Any writer is pleased when people value his work and wish to pass it along to others. Writing is a form of teaching, and a dedicated teacher wants his message exposed to as many people as possible. The Christian author rejoices, therefore, when his material is circulated widely.
When a writer has labored over a production long and hard, he cannot but be gratified when others find it of value. He wants to see it used, but not abused. Unfortunately, with some folks, the line between use and abuse is so fine they scarcely can see it at all.
As a matter of courtesy and journalistic ethics, we suggest the following.
When you use other people’s articles, give the author’s name and the source. Do not use that ambiguous “Selected” or “Copied.”
Do not rewrite the article to suit your own taste and style. No credible author wants to see his name attached to an article which he did not, in fact, actually write. While an editor has some license (correcting typos, grammatical mistakes, etc.), his power is limited ethically.
Do not abridge articles without the specific approval of the author. You might be omitting points that the author deemed crucial to the establishment of his case. No writer appreciates unauthorized surgery on his works.
I recently previewed an article by a notable brotherhood author. A few weeks later, the piece appeared in a prominent journal. Amazingly, a very significant and somewhat controversial portion of the original work had been omitted. Obviously, the magazine’s editor disagreed with the idea advanced, and so he determined he would not include that section. Unless he obtained the author’s permission to excise the paragraph, the omission was unethical.
If an editor does not agree with an article he receives, he may reject it. If he accepts it for publication, he should do so without significant alteration.
Do not reproduce for mass distribution another person’s writings without obtaining his or her permission. This is literary piracy.
Finally, it should go without saying that one should never produce another person’s work, in whole or in part, and attach his own name as author. This is called plagiarism. It is a form of theft. Plagiarism is defined as “to pass off as one’s own the ideas and words of another.” This form of compositional burglary manifests itself in a variety of ways.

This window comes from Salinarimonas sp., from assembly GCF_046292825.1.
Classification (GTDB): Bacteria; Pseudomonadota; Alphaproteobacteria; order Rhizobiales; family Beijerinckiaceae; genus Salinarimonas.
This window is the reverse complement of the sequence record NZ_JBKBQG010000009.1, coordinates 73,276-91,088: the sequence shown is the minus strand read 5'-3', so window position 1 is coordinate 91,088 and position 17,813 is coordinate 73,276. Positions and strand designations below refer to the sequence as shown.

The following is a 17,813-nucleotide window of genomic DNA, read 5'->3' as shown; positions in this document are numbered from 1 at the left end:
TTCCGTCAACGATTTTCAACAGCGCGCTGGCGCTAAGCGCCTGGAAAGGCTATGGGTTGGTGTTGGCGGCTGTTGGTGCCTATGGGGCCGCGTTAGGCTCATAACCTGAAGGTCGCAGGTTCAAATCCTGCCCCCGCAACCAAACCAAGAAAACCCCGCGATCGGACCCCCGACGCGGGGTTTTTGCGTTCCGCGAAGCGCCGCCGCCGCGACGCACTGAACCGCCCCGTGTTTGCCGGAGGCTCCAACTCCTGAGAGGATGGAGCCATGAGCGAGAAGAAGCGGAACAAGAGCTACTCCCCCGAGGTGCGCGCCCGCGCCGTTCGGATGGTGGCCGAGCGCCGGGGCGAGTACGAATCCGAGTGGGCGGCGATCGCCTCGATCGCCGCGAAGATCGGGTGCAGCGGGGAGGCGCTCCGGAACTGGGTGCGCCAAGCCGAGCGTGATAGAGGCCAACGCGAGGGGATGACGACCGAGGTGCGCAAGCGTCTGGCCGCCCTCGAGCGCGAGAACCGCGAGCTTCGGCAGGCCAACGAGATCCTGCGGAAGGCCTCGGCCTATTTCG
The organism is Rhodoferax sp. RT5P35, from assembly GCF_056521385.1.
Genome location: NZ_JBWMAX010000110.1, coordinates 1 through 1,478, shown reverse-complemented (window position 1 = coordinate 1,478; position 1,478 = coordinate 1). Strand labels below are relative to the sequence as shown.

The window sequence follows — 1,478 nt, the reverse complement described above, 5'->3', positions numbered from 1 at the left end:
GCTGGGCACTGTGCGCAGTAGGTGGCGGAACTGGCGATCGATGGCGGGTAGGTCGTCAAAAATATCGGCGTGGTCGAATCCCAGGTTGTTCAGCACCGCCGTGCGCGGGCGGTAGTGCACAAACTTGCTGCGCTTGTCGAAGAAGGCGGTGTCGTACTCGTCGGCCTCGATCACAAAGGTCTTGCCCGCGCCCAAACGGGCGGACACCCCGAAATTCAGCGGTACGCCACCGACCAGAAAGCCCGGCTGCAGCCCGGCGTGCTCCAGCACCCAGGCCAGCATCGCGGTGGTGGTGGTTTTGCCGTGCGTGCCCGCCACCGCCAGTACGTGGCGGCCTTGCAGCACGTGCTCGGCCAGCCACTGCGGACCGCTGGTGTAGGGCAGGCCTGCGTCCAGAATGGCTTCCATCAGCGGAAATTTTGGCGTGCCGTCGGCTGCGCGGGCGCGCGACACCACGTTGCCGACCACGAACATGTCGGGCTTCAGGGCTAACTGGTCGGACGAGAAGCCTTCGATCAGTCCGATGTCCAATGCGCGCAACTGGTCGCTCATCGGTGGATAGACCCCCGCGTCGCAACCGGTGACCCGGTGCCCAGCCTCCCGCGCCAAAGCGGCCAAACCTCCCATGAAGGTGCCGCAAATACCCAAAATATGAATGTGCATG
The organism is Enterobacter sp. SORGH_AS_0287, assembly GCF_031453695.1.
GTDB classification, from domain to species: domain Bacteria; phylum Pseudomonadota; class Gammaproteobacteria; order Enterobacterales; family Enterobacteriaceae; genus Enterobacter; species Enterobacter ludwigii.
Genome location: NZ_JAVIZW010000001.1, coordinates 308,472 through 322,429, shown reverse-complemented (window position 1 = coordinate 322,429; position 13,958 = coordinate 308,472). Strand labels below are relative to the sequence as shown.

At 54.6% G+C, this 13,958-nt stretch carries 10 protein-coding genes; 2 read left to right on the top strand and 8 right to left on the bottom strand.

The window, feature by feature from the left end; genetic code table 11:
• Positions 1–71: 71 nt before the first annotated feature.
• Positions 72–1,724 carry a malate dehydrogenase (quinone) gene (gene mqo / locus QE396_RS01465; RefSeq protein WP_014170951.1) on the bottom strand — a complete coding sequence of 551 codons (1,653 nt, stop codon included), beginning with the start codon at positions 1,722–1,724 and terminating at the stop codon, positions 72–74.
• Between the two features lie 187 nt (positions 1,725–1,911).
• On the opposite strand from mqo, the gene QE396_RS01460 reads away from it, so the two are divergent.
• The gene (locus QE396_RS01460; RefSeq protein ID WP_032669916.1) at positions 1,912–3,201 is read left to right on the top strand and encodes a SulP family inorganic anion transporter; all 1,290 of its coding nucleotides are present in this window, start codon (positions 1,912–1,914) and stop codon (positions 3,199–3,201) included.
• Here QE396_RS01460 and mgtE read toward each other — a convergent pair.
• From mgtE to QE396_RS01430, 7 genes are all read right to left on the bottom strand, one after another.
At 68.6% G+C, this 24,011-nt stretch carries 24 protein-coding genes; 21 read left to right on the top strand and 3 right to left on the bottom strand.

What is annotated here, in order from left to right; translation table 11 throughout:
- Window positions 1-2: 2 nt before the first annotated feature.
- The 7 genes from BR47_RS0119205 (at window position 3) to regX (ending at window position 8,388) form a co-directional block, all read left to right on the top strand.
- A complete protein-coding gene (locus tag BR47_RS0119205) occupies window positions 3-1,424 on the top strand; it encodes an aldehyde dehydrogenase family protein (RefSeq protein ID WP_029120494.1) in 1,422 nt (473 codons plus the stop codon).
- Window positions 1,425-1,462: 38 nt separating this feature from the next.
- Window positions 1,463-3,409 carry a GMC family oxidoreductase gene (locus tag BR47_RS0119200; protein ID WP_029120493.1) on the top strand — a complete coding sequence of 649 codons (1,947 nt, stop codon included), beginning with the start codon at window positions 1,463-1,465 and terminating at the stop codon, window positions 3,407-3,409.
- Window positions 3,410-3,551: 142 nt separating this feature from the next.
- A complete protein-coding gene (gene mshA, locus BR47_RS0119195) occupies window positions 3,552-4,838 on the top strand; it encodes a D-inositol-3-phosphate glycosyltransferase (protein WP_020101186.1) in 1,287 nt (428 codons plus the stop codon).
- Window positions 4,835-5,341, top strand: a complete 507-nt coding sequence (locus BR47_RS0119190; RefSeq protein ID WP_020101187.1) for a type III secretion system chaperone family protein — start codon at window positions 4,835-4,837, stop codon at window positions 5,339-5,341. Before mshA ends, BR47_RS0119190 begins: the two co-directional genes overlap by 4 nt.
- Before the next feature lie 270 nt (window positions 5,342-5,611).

For instance, it is not ethical to take another person’s material and weave it into your own, changing a few words along the way (e.g., altering “powerful” to “forceful,” “righteous” to “godly,” etc.), and then, in a generic fashion at the end, express gratitude for the use of material from
-——, as though this constituted a sufficient reference for copying line after line from an author’s work, with no quotation marks, footnotes, etc. Such methodology is unconscionable though not uncommon.
I cannot but help recall an incident that occurred some years ago when I was teaching a course in Biblical doctrine to a class of prospective young ministers. I had assigned my class the project of doing a brief research paper on the topic of pedo-baptism (the term means infant baptism).
One student quickly, thoughtlessly, and in an obvious stupor, copied an article on the topic from a Bible encyclopedia. Unfortunately, he did not even read what he had copied very carefully, for he concluded with the original author’s antibiblical affirmation that “the practice of pedo-baptism is eminently scriptural.”
It did not take me long to find the source of his “essay.” In addition to the “F” he so richly deserved, he received a kindly admonition from his teacher—at no additional charge!
Every writer should remember this. Once he has compromised his status as a serious student and a researcher of integrity, he will forever be suspect. “Whose material are we reading—his or someone else’s?”
It behooves the Christian to be honorable in all things (Romans 12:17).
Editor’s Note: When sharing an article on social media, give the link to the original source and include the author’s name. Simply posting an article while removing the author’s name is tantamount to plagiarism, because you are circulating work-product that appears as your own—and for which you receive praise from others. This is especially true when sharing religious or Bible-related articles. Presumably, you are wanting to help the cause of Christ, not discredit it with plagiarism.